- Gulay na natong (laing) – This Bicolano recipe is made of finely shredded natong or taro leaves flavored with bangut (anak shrimps) or balaw (small crabs). Sometimes ground pork with a little amount of fat is added; for an appetizing aroma, a few pieces of whole native black peppers are added just before removing the cooking vessel from the fire.
- Langkang palusag – Jackfruit, bangut, garlic, onion are placed in the coconut milk and brought to a boil then allowed to simmer until the jackfruit is tender. Stirring of the ingredients need not be done.
- Bicol Express – Made of balaw, with a little amount of ground pork and small red chilies (siling labuyo). The amount of pepper placed in the recipe depends upon the capacity of the consumer to savor hot and spicy food.
- Pinangat – Diced lobster meat mixed with the meat of young coconut (lukadon), lemongrass (tanglad) and ground garlic, diced onions are added. All these are mixed together in coconut milk. Each lump of this mixture is wrapped in two layers of well-wiped, clean taro (gabi GUH-bee) leaves and pairs of these wrapped lumps are tied together with strips of the paklang (skin of taro stalks). All of these paired wrapped lumps of the flattened mixture are cooked in coconut milk just enough to cover all the packages. Bring the milk to a boil, allow it to simmer until the cooked aroma is smelled.
- Ginuygoy – Tender taro leaves (natong na piniripit) are cooked in little water, flavored with dinaelan, and when cooked is seasoned with lemon juice.
- Inon-on – Round scad (Bikol: sibubog, Tagalog: galunggong) or any saltwater fish cooked with vinegar or lemon juice, garlic, onions with generous amount of oil and as little water as possible.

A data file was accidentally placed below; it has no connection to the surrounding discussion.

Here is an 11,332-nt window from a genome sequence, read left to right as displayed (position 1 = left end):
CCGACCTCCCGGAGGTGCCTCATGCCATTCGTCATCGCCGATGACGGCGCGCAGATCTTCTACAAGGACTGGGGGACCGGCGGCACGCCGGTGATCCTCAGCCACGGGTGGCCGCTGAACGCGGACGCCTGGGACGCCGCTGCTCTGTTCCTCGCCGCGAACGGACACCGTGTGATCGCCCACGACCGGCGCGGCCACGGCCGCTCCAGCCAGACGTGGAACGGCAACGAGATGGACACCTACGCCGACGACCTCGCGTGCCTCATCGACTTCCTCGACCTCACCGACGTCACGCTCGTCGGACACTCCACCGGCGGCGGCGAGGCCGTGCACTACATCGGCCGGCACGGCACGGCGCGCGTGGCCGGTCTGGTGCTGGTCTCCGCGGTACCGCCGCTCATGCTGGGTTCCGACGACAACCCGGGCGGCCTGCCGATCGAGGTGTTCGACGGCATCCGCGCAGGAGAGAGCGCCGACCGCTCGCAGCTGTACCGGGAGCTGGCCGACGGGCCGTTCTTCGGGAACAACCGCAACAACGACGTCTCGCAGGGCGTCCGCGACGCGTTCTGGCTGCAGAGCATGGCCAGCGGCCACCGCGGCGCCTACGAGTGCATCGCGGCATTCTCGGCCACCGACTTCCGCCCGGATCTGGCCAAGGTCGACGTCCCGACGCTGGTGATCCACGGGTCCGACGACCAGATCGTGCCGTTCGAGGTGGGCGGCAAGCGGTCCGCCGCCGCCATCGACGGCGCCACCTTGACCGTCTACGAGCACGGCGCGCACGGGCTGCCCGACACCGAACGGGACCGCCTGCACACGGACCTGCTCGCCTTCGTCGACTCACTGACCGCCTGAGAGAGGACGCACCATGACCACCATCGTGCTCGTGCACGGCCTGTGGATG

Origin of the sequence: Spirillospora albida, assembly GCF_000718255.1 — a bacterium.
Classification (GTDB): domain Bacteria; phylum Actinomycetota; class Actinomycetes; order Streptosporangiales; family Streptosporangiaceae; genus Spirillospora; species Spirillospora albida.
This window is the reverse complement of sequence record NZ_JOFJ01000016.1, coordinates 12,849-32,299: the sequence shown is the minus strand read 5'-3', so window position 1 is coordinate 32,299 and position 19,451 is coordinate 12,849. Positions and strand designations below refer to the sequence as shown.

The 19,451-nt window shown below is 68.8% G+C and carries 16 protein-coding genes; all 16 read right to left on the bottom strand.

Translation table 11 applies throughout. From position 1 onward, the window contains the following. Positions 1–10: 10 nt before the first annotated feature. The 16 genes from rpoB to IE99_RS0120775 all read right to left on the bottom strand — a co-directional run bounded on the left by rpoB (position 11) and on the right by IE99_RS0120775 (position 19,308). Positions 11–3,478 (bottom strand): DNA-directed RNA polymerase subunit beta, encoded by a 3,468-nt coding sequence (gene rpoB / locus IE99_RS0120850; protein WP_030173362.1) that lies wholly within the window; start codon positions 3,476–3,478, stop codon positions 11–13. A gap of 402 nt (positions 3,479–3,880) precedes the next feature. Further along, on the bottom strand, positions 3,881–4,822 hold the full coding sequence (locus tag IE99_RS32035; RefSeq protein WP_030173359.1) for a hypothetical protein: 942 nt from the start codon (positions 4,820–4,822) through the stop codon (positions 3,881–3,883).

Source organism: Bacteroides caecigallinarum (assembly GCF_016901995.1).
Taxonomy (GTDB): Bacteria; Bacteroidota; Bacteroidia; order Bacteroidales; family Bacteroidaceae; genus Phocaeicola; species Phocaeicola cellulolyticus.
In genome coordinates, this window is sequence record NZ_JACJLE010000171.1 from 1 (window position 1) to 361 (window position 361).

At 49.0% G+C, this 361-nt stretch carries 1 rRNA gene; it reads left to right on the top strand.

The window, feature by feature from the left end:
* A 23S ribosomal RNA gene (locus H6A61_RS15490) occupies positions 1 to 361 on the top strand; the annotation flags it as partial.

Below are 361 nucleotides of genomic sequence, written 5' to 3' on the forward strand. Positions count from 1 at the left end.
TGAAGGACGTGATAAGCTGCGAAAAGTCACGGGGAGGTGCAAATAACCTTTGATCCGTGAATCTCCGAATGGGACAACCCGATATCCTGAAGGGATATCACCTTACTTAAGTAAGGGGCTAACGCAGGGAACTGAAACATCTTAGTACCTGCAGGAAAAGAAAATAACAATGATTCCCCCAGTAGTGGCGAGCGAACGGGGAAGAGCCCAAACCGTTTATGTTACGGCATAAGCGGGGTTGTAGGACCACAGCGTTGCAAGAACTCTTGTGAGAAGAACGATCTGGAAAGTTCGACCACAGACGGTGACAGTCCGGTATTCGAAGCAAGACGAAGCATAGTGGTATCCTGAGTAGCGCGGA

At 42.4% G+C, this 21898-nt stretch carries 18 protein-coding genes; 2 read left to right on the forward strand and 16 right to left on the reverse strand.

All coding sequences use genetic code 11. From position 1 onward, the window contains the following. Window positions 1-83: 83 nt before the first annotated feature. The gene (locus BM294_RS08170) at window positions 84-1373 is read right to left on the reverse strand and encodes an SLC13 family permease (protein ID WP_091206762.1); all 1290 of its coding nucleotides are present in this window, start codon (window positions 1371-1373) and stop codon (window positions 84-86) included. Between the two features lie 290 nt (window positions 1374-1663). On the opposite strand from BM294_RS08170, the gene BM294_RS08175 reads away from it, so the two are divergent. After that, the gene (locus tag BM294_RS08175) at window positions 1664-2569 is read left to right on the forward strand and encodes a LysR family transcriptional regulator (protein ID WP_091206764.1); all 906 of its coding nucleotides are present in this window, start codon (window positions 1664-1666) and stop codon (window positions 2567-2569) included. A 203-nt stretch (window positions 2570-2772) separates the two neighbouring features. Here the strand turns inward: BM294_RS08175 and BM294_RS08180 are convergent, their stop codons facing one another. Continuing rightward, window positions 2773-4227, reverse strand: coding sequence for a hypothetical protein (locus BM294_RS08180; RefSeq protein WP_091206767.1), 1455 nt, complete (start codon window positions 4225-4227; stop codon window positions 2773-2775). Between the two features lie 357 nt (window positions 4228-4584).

- Ginaring - Appetizing roast skewered mudfish (talusog).
- Gulay na bayawas - Ripe guavas (Bikol: bayawas) chopped into small slices and cooked in coconut milk with melted peanut brittle (sangkaka). Santan is cooked from the coconut mil, peanut brittle is melted to bring the right consistency and pili but is added for making it.
- Ibos - Sticky rice (Bikol: pulutan) which is allowed to stand for a couple of hours in coconut milk then wrapped in coils of cocnut leaves and then cooked. It is usually dipped in chocolate or eaten with santan.
- Sinuman (pronounced see-NOOH-mahn) – sticky rice cooked in melted peanut brittle and coconut milk cooked in the same manner as rice is cooked.
- Tabog-tabog – The Bicolano version of buchi, a snack similar to mochi, but filled with sweet potato.
- Linubak – mashed unripe bananas which are sweetened with scrapings of peanut brittle.
- Olog-olog originally pronounced with an H) – small balls of sticky rice flour cooked in boiling water sweeted with peanut brittles.